The not so grande finale.

The following is a short recap of the grande finale of my spring season -- except not so grand.  I capped off a long racing season by lining up for the Scotiabank Vancouver Half Marathon, a Canada Running Series race that I just had to be a part of since it was right here at home.  With just a week between the Canadian Half Marathon Championships in Winnipeg, and 4 weeks post-Ottawa Marathon I was feeling satisfactory but still noticed the speed had been zapped from my legs.  Either way, I was here to try to finish as high as I could and grab a few more series points.  My goals were adjusted sufficiently.

0-5K in 16:58

It’s a fairly fast start as we raced downhill towards Marine drive.  I slotted in beside Natasha and a couple men as well headed out before hair-pinning back at the 3K mark.  I felt fine to start but I knew keeping up with Natasha would be near impossible.  I just hadn’t fully recovered from Ottawa and would have be at my best to even challenge her.  So as we looped back, and faced a false flat after the 3K, I fell a few steps behind and decided to continue the race on my own as I watched her and her compatriates fade into the distance.  Essentially I was in the same position as the last weekend in Winnipeg, alone from 3K onwards.  Aiming to maintain my second place finish until the end was all I could do.    


5-10K in 17:17

This section of the race includes a long downhill from approximately 8-10K.  I like downhills and I made sure to not put on the breaks as I was heading down, leaning forward and letting gravity do the rest.  I could see a guy ahead who had fallen off the pack Natasha was in, and I inched closer and closer until I finally caught him at the base of the hill.  I was thankful for the downhill and how swiftly it made the first half of the race pass by.   


10-15K in 18:06

My new friend and I chatted for a bit before he proceeded to inch ahead.  I kept my eyes on him, trying to stay engaged but the last few races I have found it hard to push myself when there is nothing to lose or gain.  It’s challenging to dig deep when I know I’m not going to advance in place and racing against the men around me sometimes doesn’t provide the same motivation.  That said, my reason for racing post-Ottawa wasn’t to chase fast times, it was to finish as high as I could manage so I guess the goals shift sometimes (it's a conundrum I have been struggling with when I look back at these last few races.)  Back to the race, climbing up out of the beaches from about 12-14K is always a treat with some quad-jarring uphills.  I kept moving forward despite the lonliness and low motivation.  No one was behind me for a long long while so I kept my eyes fixed ahead.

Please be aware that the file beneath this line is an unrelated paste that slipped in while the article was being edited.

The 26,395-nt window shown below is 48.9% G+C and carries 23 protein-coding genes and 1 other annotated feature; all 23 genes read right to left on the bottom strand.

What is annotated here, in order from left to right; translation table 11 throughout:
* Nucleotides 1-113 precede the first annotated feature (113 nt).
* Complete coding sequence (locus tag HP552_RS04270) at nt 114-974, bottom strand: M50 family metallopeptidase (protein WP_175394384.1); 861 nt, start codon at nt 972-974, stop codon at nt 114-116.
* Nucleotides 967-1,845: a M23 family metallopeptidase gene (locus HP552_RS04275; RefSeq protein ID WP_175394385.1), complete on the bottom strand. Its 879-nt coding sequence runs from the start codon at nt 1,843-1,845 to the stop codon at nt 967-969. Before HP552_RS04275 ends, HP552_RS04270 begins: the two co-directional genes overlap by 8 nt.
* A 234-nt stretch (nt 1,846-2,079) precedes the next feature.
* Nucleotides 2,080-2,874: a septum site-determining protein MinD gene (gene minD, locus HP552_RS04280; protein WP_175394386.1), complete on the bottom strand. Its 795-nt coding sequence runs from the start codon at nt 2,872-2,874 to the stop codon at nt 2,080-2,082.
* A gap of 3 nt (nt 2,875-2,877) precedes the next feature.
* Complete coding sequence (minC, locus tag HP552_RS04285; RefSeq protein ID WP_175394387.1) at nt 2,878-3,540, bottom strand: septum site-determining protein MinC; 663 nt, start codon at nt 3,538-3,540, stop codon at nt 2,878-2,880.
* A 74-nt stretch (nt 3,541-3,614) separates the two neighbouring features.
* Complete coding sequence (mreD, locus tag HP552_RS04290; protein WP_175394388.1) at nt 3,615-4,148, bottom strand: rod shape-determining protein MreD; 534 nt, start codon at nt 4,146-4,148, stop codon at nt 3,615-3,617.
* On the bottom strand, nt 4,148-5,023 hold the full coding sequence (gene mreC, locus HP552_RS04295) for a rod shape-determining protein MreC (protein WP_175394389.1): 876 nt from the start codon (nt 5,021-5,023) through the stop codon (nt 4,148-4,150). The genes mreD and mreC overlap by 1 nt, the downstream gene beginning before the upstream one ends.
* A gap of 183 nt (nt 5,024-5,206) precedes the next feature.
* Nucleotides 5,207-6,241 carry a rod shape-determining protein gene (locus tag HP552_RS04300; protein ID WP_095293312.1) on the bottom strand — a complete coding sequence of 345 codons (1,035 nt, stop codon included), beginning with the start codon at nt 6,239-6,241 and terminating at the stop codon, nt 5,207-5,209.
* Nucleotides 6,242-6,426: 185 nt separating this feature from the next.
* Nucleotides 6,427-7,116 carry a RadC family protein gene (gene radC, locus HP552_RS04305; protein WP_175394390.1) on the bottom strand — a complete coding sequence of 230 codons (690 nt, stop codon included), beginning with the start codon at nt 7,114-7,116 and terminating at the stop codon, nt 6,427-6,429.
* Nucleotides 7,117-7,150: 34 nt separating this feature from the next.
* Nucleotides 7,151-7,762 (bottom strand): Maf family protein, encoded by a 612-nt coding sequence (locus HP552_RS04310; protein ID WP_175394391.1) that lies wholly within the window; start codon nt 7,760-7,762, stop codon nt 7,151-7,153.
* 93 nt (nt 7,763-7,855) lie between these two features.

^ Too comfortable feeling comfortable? (pc: Dave Mallari) 


15-20K in 18:20

Final stretch and hardest stretch.  I knew the toughest part would be the Burrard Bridge mountain which rears its ugly head at 18K.  When I approached it didn’t seem too bad but of course it wasn’t particularly fun.  I enjoyed the downhill and then focussed on getting to the finish line.  It was impossible for me to feel like working any harder than the comfortable pace I had settled into.  I knew I was ready for some down time — especially mentally.  Another second place, another time that sound like I underperformed,  but I knew that coming into it this race goals would have to shift -- post-marathon legs do not want to go fast!


Finished in 1:14:35 for 2nd woman overall.


^ Comin' in hot. ( pc: Dave Mallari)


I am happy I chose to race.  The two half marathons I slotted in after Ottawa Marathon allowed me to figure out a recovery protocol that I could use if I needed to race soon after a marathon.  It allowed me to get a read on my body’s recovery and in the future I know that what I did worked pretty well.  Lots of massage, easy running in the days after the marathon, fartleks to get the legs moving again the week after — they all allowed me to get back racing.  I found it challenging to run faster than goal marathon-pace but in the future I think a few more weeks in between races could solve that.


^ Ready to be done but grateful for each opportunity to race -- thanks Alan! (pc: Mary Hinze)


So for now I have been able to have some recovery weeks and mental downtime, and just now I am building back slowly and easing into the speed-work segment of my training that precedes the marathon build.  It’s certainly the most hated segment I ever do but obviously that means it’s the most important segment for me.  Wish me luck as I try to run fast around the track for the next few week!